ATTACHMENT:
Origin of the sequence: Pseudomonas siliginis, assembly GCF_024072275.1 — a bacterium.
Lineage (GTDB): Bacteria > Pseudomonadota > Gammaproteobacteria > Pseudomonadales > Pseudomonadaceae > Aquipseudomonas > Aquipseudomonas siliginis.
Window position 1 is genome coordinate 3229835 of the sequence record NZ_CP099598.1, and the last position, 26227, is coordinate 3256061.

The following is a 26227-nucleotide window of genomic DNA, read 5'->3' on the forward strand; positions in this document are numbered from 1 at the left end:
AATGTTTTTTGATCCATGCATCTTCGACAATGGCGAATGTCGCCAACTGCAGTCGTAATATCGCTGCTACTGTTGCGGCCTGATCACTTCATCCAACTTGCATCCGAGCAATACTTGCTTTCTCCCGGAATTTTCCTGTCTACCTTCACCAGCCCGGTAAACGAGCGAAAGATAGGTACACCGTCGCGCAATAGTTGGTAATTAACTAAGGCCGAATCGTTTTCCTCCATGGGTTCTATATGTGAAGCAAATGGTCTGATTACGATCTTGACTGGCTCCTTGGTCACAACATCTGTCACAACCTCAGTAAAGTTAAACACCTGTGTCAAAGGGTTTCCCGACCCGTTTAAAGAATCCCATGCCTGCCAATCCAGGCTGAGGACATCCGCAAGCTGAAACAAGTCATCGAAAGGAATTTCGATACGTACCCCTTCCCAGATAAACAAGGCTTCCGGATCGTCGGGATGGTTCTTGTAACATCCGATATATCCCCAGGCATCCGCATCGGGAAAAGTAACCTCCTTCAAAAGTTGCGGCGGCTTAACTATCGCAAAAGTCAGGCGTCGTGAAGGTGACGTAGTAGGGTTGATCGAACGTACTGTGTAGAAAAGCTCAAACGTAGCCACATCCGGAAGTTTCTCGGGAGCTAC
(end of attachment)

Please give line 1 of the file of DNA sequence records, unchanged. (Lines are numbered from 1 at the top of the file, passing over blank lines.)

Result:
Origin of the sequence: Pseudomonas siliginis, assembly GCF_024072275.1 — a bacterium.